Japan's Official Development Assistance White Paper 2005

Main Text > Part II ODA DISBURSEMENTS IN FISCAL YEAR 2004 > Chapter 2 Details and New Policies about Japan's ODA: Striving for Further ODA Reforms > Section 2. Measures for Each of the Priority Issues > 2.Sustainable Growth > (2) Policy Formulation and Institution Building

(2) Policy Formulation and Institution Building

In order to promote private sector-led sustainable growth, it is indispensable to provide "soft" assistance in areas besides infrastructure development, such as macroeconomic stabilization; economic structural reforms, including financial sector reforms, state-run company reforms, and optimization of public financial management; establishment of policy and institutions on trade and investment; and development of policy and institutions for information-communication society.

The New Medium-Term Policy on ODA, as one of the concrete efforts toward policy formulation and institution building, advocates assistance in areas such as macroeconomic stabilization and promotion of trade and investment. Regarding the macroeconomic stabilization, Japan provides assistance for the formulation and implementation of appropriate and sustainable fiscal and monetary policy, public debt management, and economic policy. At the same time, Japan places an emphasis on assistance for the formulation of industrial policy designed to expand trade and investment and of rural and regional development policy in the light of decentralization. Furthermore, with regard to the development of institutions to promote trade and investment, Japan will assist the improvement of systems and institutions that are in accordance with international economic rules, taking into account each country's economic situation. This includes, for example, assistance with government procurement standards and certification systems, protection of intellectual property, and improvement and operation of physical distribution networks.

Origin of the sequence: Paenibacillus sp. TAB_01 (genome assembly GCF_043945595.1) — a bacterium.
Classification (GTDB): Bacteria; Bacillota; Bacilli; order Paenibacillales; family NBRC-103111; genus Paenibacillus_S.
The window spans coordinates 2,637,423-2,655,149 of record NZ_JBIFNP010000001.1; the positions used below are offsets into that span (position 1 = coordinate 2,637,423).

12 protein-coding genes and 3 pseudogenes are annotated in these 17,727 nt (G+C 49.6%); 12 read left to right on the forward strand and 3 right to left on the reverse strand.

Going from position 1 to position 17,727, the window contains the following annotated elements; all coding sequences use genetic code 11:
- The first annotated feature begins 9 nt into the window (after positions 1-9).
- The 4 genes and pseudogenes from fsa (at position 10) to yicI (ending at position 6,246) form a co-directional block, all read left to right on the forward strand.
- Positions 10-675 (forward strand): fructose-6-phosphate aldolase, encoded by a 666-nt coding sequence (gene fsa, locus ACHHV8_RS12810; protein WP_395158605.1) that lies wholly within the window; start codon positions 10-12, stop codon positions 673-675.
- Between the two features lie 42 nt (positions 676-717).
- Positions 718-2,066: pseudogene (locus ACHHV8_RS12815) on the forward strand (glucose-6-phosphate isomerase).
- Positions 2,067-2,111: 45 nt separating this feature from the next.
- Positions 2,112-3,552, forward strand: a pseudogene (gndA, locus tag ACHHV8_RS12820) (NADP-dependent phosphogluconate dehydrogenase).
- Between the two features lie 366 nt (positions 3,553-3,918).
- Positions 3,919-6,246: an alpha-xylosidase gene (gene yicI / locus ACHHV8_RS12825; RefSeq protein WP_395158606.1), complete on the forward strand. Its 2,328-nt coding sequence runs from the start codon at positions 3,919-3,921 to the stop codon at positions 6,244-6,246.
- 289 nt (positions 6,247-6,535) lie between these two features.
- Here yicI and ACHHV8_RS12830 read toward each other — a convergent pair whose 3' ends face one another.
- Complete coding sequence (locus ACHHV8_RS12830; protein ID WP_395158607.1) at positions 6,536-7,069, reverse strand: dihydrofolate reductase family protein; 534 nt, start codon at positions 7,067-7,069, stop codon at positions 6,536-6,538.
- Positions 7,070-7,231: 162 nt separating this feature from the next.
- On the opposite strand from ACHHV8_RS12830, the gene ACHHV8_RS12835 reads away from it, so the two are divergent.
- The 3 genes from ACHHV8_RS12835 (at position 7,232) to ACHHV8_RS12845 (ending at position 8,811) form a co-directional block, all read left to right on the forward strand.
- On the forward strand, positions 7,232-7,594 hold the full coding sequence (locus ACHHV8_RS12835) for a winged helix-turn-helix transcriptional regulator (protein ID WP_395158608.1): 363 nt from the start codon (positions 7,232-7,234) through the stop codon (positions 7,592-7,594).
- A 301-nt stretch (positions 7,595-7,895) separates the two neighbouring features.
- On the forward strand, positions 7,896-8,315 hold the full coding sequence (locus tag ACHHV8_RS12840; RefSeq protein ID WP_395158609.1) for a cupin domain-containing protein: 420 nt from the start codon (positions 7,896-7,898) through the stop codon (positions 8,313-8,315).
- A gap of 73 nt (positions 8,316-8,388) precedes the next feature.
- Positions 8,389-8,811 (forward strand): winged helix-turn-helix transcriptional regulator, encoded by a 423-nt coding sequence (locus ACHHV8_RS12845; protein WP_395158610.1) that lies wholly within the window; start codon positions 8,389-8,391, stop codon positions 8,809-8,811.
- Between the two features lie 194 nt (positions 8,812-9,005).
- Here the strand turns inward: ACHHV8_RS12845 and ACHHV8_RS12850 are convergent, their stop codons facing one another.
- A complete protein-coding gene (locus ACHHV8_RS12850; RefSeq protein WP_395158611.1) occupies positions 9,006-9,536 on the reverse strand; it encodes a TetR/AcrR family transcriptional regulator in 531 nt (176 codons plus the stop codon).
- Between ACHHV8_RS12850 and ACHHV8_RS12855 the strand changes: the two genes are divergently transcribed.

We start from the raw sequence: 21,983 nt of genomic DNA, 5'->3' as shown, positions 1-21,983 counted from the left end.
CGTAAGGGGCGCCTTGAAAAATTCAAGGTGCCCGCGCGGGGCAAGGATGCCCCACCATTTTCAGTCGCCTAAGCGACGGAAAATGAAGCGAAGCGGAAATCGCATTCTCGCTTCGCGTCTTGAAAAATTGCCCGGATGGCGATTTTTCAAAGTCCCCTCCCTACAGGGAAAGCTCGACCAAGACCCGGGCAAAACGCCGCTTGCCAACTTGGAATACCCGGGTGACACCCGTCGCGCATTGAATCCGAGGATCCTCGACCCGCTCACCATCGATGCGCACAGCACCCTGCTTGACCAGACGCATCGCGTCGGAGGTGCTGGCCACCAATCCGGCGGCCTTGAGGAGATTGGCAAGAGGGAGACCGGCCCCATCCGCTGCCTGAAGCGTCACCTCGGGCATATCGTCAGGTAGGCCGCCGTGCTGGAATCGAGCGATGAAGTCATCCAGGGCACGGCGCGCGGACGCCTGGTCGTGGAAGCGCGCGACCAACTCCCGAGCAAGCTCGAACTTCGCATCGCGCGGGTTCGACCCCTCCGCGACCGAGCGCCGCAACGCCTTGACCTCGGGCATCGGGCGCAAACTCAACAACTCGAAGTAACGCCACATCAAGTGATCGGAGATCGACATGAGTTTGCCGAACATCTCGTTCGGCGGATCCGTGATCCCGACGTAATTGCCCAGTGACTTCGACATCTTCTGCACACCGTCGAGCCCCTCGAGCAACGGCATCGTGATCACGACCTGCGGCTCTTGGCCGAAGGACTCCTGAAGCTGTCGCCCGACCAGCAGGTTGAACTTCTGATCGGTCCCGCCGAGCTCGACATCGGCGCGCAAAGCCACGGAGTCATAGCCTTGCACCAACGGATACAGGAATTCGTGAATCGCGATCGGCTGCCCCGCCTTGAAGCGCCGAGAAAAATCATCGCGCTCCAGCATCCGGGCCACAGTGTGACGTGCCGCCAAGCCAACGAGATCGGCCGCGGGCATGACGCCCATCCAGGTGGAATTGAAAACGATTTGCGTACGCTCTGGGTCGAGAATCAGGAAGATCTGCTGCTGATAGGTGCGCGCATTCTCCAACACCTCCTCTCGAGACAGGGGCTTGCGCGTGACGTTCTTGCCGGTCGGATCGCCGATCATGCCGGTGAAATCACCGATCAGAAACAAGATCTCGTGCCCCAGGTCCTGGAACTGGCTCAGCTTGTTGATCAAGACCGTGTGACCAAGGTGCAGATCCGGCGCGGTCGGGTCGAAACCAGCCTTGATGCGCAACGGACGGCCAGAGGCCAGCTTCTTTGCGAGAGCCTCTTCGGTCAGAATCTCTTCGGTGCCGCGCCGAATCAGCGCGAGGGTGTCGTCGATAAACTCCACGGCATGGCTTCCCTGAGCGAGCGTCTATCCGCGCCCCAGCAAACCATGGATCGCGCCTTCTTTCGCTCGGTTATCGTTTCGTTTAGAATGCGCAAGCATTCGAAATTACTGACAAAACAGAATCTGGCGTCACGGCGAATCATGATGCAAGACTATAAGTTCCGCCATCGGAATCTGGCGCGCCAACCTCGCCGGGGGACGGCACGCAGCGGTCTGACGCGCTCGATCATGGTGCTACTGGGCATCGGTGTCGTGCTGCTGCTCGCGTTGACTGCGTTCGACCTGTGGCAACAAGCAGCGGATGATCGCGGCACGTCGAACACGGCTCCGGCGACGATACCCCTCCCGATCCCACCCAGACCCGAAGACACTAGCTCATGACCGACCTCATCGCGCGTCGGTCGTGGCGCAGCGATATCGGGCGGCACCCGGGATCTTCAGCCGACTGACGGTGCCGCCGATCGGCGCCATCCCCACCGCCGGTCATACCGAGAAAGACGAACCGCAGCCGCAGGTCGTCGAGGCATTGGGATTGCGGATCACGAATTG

Based on such policies, Japan has been providing assistance for the development of institutions by accepting trainees and dispatching specialists, and by making use of corroborative projects and developmental research, etc.

For example, in China, Japan launched a technical cooperation project in November 2004 to assist in developing economy-related laws. Its objective is to ensure a fair competitive environment by improving and optimizing systems that would affect the advancement of Japanese corporations and their economic activities into China. This project aims to grasp the needs of Japanese companies located in China, as well as to revise Chinese enterprise laws, formulate antitrust laws, and conduct research on the legislation of laws related to market distribution. Moreover, in Thailand, Japan is cooperating to introduce and disseminate the use of a pollution control officer system and an energy conservation system, and such endeavors have been showing positive results. For example, examinations to become pollution control officers in the fields of air and water pollution was commenced in 2004.

In recent years Japan has been advancing projects that would assist in the area of policy formulation. Under these projects, Japanese experts in various fields such as trade, investment, economy and law hold multiple talks with government officials of developing countries, who are responsible for policymaking in order to develop relations of mutual trust and provide recommendations on long-term development strategies that fully take into consideration the situation of each developing country.